Hyperlipidemia and oxidation play major roles upon cardiovascular diseases (CVDs). C-phycocyanin (CPC), the major component in blue-green algae, possesses antiinflammatory and radical scavenging properties. Herein we aimed to investigate the effect of CPC upon lipid metabolism and its antioxidant effects. Golden Syrian hamsters were randomly assigned to five groups: (1) control; (2) 0.2% cholesterol; (3) 0.2% cholesterol+ 1% lopid; (4) 0.2% cholesterol+ 0.25% CPC; and (5) 0.2% cholesterol+ 1.25% CPC. All animals were sacrificed after 8-week feeding. Serum cholesterol, triglyceride (TG), low-density lipoprotein (LDL), glutamate-oxaloacetate transaminase (GOT), and glutamate-pyruvate transaminase (GPT) were examined. The diene conjugation in the Cu 2+ -mediated oxidation of LDL was measured. The protein levels of several antioxidative enzymes including catalase (CAT), superoxide dismutases (SOD), and glutathione peroxidase (GPx) of liver were assayed. HepG2 cells were cultured in medium containing various concentrations of CPC (0, 1, 15, and 30 μM). The mRNA concentrations of LDL receptor, 3-hydroxy-3-methylglutaryl-coenzyme A (HMG CoA) reductase, SOD-1 and GPx of HepG2 cells in each group were analyzed. CPC was effective in lowering serum cholesterol, total cholesterol (TC), TG, LDL, GOT, and GPT. CPC was found to decrease the malondialdehyde (MDA) equivalents and delay the diene conjugation in the Cu 2+ -mediated oxidation of LDL. CPC increase the enzyme expressions of CAT, SOD, and GPx. CPC concentrations were positively correlated with the mRNA level of LDL receptor while the mRNA levels of HMG CoA reductase, SOD-1, and GPx in HepG2 cells were not affected. The lipid-lowering and antioxidation effects of CPC suggest its roles in prevention of CVD and atherosclerotic formation.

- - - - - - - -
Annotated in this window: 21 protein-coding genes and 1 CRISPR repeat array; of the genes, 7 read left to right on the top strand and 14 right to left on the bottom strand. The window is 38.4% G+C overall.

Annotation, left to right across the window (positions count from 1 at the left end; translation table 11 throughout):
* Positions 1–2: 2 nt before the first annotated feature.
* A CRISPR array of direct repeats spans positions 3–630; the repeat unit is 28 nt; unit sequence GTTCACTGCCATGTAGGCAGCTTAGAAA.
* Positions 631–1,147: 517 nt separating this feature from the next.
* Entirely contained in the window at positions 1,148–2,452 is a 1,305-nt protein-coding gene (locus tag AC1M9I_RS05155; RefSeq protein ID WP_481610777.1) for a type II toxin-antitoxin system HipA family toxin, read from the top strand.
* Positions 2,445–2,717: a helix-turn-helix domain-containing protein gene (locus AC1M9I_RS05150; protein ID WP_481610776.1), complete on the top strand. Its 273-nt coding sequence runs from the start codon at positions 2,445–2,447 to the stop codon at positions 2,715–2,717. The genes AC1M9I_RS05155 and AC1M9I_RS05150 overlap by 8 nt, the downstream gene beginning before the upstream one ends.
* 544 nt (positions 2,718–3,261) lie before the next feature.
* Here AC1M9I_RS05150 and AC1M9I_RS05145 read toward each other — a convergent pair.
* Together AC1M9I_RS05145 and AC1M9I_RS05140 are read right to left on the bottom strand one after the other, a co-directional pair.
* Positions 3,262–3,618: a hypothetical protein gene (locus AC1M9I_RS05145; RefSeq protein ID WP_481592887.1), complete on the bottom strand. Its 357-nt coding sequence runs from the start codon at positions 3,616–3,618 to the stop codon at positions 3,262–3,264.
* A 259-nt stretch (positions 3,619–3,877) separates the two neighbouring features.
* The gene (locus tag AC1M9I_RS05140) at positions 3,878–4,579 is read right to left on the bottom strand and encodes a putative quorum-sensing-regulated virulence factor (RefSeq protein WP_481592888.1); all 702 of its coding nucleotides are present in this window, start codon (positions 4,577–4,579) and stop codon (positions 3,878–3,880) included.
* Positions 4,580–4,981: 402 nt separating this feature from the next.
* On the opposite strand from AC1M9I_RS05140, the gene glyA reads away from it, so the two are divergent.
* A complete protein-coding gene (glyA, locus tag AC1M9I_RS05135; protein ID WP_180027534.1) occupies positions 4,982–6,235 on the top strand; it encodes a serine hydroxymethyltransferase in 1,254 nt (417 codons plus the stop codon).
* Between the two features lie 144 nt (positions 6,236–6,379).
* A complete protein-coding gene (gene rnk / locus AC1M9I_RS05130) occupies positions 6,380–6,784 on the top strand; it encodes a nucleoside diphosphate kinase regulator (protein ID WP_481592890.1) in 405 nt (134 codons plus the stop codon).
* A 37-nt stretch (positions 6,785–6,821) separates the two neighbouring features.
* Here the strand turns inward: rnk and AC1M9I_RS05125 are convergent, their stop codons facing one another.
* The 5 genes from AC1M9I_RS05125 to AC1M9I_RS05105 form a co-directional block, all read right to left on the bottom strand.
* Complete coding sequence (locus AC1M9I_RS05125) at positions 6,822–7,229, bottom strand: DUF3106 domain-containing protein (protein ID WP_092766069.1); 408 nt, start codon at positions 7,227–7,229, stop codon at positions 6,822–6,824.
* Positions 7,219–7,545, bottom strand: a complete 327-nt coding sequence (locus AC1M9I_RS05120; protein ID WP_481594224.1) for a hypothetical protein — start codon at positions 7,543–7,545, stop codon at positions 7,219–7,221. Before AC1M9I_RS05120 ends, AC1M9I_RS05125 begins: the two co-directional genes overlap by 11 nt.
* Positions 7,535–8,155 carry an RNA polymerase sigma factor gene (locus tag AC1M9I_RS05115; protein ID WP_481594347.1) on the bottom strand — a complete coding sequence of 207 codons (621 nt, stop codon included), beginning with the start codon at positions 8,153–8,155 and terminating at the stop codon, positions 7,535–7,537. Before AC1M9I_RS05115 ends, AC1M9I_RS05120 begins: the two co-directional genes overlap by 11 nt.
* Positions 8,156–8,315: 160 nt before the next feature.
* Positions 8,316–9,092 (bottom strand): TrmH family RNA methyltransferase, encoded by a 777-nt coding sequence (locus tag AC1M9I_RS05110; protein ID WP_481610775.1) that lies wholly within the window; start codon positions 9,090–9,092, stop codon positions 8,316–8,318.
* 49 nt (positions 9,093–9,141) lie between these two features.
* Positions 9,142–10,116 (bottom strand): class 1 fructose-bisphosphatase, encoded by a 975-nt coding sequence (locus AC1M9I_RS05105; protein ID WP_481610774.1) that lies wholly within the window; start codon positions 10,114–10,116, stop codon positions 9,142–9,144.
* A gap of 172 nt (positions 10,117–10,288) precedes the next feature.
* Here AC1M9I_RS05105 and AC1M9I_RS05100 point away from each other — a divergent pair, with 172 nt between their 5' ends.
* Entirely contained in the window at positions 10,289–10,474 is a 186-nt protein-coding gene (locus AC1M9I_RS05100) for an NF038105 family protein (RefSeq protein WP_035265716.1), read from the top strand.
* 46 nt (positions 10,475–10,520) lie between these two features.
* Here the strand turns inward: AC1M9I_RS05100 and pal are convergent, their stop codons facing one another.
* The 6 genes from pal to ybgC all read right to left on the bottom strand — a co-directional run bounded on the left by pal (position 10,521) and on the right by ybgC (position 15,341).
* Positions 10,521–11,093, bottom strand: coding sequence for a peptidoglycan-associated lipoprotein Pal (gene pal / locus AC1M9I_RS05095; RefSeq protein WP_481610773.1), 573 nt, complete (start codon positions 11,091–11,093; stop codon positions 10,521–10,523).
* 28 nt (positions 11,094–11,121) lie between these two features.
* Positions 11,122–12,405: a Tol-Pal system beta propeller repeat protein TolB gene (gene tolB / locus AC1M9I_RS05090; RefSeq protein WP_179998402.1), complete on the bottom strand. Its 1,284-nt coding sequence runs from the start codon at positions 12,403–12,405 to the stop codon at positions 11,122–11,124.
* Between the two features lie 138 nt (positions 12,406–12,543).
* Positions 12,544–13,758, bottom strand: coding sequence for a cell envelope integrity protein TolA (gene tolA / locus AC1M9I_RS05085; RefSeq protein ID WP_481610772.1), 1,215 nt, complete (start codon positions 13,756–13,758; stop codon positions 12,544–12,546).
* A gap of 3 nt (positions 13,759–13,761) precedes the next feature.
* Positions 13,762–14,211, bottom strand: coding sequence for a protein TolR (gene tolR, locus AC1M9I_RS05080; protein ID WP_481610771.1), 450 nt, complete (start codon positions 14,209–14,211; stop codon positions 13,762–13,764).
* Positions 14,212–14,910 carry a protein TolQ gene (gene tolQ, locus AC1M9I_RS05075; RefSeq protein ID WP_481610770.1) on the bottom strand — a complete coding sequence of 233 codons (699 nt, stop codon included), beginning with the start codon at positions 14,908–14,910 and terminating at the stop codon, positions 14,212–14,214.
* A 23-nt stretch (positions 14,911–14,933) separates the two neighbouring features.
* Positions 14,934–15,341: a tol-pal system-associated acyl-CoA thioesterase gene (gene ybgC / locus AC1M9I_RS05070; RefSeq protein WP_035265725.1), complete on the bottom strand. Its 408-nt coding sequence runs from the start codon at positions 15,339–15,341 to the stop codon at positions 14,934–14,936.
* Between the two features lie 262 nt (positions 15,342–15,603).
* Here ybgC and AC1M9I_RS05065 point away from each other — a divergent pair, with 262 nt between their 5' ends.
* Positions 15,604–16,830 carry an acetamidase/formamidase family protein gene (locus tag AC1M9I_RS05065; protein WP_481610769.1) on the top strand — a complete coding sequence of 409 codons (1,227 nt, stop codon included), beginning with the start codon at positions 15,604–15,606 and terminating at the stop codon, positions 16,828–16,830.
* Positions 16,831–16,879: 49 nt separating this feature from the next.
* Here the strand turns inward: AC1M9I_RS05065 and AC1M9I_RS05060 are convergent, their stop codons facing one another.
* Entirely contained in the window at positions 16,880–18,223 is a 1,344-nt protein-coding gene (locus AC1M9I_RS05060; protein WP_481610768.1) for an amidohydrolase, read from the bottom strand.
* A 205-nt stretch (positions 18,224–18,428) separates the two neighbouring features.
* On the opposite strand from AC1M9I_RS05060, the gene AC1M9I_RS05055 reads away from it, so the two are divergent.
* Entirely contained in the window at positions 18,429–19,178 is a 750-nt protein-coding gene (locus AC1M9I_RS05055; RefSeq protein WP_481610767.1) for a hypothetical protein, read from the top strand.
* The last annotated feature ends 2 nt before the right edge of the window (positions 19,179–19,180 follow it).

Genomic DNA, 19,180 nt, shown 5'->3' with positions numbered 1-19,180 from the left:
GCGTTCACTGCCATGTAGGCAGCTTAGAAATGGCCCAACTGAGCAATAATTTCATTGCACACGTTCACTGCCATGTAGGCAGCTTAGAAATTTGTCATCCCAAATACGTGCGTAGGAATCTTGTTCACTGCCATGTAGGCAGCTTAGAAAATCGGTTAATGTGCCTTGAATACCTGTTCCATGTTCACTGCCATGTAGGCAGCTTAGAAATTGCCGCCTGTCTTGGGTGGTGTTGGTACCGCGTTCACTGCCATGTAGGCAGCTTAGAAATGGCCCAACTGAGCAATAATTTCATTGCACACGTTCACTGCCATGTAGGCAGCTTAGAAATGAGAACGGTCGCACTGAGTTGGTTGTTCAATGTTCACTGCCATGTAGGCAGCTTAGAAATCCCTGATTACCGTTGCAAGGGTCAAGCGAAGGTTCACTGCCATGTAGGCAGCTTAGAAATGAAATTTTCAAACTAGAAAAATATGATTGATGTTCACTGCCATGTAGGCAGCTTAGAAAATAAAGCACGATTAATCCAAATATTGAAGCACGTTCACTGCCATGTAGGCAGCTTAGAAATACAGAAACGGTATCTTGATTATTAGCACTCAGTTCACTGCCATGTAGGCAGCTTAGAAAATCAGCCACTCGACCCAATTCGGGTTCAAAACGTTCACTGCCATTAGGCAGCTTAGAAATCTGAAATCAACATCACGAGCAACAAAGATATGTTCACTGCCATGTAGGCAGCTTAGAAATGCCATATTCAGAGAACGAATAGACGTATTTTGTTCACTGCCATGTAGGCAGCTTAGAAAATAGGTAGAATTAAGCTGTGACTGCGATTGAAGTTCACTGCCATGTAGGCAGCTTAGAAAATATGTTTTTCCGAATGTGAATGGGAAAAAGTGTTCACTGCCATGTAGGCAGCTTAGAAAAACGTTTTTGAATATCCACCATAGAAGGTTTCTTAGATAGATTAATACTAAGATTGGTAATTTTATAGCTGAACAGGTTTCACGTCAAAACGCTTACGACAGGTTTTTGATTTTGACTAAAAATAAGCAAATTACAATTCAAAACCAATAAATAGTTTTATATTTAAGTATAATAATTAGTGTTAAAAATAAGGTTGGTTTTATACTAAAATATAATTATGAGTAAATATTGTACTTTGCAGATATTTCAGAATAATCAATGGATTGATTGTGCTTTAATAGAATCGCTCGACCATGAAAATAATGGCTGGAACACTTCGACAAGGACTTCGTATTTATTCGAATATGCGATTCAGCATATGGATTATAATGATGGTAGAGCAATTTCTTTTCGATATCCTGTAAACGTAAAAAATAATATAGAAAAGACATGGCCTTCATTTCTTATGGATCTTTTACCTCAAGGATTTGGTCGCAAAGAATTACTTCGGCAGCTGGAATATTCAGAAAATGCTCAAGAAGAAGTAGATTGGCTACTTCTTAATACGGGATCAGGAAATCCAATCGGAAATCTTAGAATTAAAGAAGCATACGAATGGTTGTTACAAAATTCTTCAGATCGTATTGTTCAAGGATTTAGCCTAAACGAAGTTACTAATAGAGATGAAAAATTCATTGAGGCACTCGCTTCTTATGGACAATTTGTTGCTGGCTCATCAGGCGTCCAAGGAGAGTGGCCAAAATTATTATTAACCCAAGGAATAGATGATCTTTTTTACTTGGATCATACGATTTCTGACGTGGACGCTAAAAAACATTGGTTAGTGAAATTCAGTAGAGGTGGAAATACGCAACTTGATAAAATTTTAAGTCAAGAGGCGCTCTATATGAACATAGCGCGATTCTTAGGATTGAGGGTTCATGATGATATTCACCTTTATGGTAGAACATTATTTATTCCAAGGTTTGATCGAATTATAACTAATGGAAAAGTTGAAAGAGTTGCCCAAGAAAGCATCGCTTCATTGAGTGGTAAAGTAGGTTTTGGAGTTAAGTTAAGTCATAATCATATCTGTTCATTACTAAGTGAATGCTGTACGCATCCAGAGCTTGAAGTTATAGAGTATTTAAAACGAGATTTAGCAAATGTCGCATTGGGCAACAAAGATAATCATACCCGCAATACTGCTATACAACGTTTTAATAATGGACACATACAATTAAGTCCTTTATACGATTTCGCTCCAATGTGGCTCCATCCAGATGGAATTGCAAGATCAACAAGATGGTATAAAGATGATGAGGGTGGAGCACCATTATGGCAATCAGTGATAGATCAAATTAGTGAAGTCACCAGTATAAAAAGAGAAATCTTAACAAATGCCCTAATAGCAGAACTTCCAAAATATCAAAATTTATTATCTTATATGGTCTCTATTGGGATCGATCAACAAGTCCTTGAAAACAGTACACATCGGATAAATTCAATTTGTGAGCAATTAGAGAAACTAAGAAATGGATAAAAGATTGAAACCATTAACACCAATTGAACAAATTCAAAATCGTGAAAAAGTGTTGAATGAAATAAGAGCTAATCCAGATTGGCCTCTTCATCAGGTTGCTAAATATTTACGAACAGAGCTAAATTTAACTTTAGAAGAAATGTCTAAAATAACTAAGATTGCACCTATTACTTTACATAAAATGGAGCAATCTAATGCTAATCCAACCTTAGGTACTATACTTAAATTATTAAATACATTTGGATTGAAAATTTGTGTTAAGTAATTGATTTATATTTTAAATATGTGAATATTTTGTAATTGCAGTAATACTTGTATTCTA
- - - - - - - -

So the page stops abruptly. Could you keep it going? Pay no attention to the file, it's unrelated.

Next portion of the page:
- Reactive oxygen species
ASJC Scopus subject areas
- Complementary and alternative medicine